27. Agenda Asking Good Questions Average & Uncertainty Accuracy & Precision Due Tomorrow Inquiry Skills & Data Sets Practice (pg 5 and 6) Day 2: take out: packet, spiral, calculator, signed paper, Student Questionnaire Opening Question: What makes for a good science question? • Upcoming Events • Spring Experiment Due Today Inq cube, signed papers, student questionnaire

  28. Good Science Questions • Can be answered with observable data. • Leads to explanations about how the world works. • Allow us to predict the future • or understand the past.

  29. Debrief Inquiry Cube: • Discuss with teammates: pg 4, #12, 13, 14 • (I’ll come check your work on pg 4…)

  30. Checking in (pg 3 science is) : Science originates in questions about the world. Science uses observations to construct explanations (answers to the questions). The more observations you had that support your proposed explanation, the stronger your explanation, even if you could not absolutely confirm the answer by examining the bottom of the cube. Scientist make their explanations public through presentations at professional meetings and journals. and critique the explanations proposed by other scientists.

  31. Turn in safety signature sheet to alphabet stick

  32. Birthday list, Pet peeves, and expectations, groundrule #1

  33. From Questions to Making Measurements & Collecting Data • Once you have a focused science question you need to know how to make measurements and collect data to inform yourself about how nature works. • You need an independent variable (manipulated variable): the one you change. • Then a dependent variable: the one you think will change as a result of the independent variable. • Then control as best as possible all other things that might change the dependent variable.

  34. Experimental Basics • Independent Variable: We change it • Dependent Variable: is changed by Independent variable • Controlled Variables: everything else that may effect the experiment • Practice: You observe that when you drop you textbook it makes a loud sound on impact with the floor.

  35. Example (discuss with team) • You notice a book dropped from different heights creates a sound of different intensity. So you ask “How does the height of the book affect the intensity of sound when it hits the ground?”. • The independent variable(we change it):_____________ • The dependent variable(depends on the IV): ____________ • What are the controlled variables:

  36. (5 minutes)…Classwork on page 5#1-18

  37. Review pg 5… • "How does the breaking strength a column of cement depend on its diameter?" • 10. What is the independent variable__________ • 11. What is the dependent variable? __________ • 12. What are the controlled variables? (i.e. what must you keep constant?)

  38. Break… turn in student questionnaire • Who is Schilling?

  39. Wild guess: How tall am I? • How certain are you of that estimate? • All measurements have some degree of UNCERTAINTY: • 6 ft +- .5 ft

  40. Which has more UNCERTAINTY: • 6 +- 1 ft Or 6.000 +- .005 ft More “precise” Less uncertainty Larger uncertainty

  41. Our goal when making measurements: • Good PRECISION and good ACCURACY • PRECISION: make detailed measurements • 6.05 ft is more precise than • 6 ft • using finely-calibrated tools

  42. ACCURACY: how close to the true value a measurement is 6 ft is more accurate for my height than 12.335 ft (I’m 5.95 ft tall  ) using calibrated tools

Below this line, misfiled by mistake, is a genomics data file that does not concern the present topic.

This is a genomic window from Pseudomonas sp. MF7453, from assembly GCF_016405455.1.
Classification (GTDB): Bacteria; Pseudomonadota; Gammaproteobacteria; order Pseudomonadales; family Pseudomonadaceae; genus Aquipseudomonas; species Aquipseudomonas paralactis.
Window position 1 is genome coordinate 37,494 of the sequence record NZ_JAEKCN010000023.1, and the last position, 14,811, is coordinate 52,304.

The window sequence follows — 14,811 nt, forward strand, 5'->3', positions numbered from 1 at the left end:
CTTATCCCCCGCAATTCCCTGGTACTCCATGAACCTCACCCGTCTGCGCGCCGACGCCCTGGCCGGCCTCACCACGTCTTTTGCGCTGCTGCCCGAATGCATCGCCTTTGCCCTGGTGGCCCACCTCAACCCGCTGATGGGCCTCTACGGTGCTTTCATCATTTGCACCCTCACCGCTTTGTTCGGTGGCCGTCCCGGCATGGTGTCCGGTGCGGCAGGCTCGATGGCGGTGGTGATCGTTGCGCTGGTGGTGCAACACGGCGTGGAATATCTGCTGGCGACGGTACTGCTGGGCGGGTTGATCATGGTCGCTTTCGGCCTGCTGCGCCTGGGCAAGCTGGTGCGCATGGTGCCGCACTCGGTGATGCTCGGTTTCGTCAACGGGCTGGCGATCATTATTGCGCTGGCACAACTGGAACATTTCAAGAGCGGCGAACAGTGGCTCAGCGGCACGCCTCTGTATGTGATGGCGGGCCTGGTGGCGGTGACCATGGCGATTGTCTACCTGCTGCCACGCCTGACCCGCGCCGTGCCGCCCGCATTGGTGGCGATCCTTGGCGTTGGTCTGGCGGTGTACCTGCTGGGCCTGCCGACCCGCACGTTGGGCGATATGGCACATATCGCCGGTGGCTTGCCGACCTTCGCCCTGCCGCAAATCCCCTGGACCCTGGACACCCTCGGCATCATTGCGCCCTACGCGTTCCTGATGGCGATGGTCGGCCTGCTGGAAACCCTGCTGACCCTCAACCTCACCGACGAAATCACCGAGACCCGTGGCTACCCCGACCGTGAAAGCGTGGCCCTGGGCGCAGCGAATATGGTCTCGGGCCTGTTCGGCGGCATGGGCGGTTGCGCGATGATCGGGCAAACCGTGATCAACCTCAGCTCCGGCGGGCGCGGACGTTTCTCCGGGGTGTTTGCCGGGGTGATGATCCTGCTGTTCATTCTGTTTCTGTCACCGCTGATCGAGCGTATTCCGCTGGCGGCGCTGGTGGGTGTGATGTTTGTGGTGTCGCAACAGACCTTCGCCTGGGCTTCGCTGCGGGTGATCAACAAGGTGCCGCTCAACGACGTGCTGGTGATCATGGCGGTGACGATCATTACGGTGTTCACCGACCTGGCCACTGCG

43. Data: range and uncertainty • What is the same about these data sets? • What is different about these data sets? • Set A: 19, 15, 17 = length of a shoe • Set B: 17, 23, 11 = length of same shoe • Which sets seems better? Why? • How can we visually communicate this?

  44. DataYour Science is only as Good as your Data • Summarize this 2 data sets? How do we communicate one seems better than the other. • Set A: 19, 15, 17 • Set B: 17, 23, 11 Average 17 17 Average Uncertainty 17 +/- 2 17 +/- 6 Range Put in toolbox Uncertainty in Average = 2 Range = biggest number – smallest number

  45. DataYour Science is only as Good as your Data • Summarize this 2 data sets? How do we communicate one seems better than the other. • Set C: 20, 20, 17 Average Uncertainty 19 +/- 2 Range Put in toolbox Uncertainty in Average = 2 Range = biggest number – smallest number

  46. Science is Data DrivenYour Science is only as Good as your Data • Summarize this 2 data sets? How do we communicate one seems better than the other. • Set D: 4.5, 4.6, 4.4 • Set E: 112,121,117 Average Uncertainty 4.5 +/- 0.1 116.6666 +/- 5 Something weird here? Range Put in toolbox Uncertainty in Average = 2 Range = biggest number – smallest number

  47. Science is Data DrivenYour Science is only as Good as your Data • Important practice: • Set F: 6, 8, 9 Put in toolbox Rule of thumb: uncertainty has only 1 significant figure So we have a 5-step process: 1- Find the math Average 2- Find the range 3- Find the rough uncertainty, by dividing the range by 2 4- Round rough uncertainty to 1 significant figure 5. Match the decimal place of average to that of the uncertainty Average Uncertainty 7.6666 +/- Range = 9 - 6 = 3 1.5 2 8

  48. Try it yourself with 5-step process: 1- Find the math Average 2- Find the range 3- Find the rough uncertainty, by dividing the range by 2 4- Round rough uncertainty to 1 significant figure 5. Match the decimal place of average to that of the uncertainty • Set G: 423,487,461 Average Uncertainty 457 +/- Range = 487-423 = 64 460 32 30

  49. (worktime)…Classwork on page 6#1-8

  50. stopped here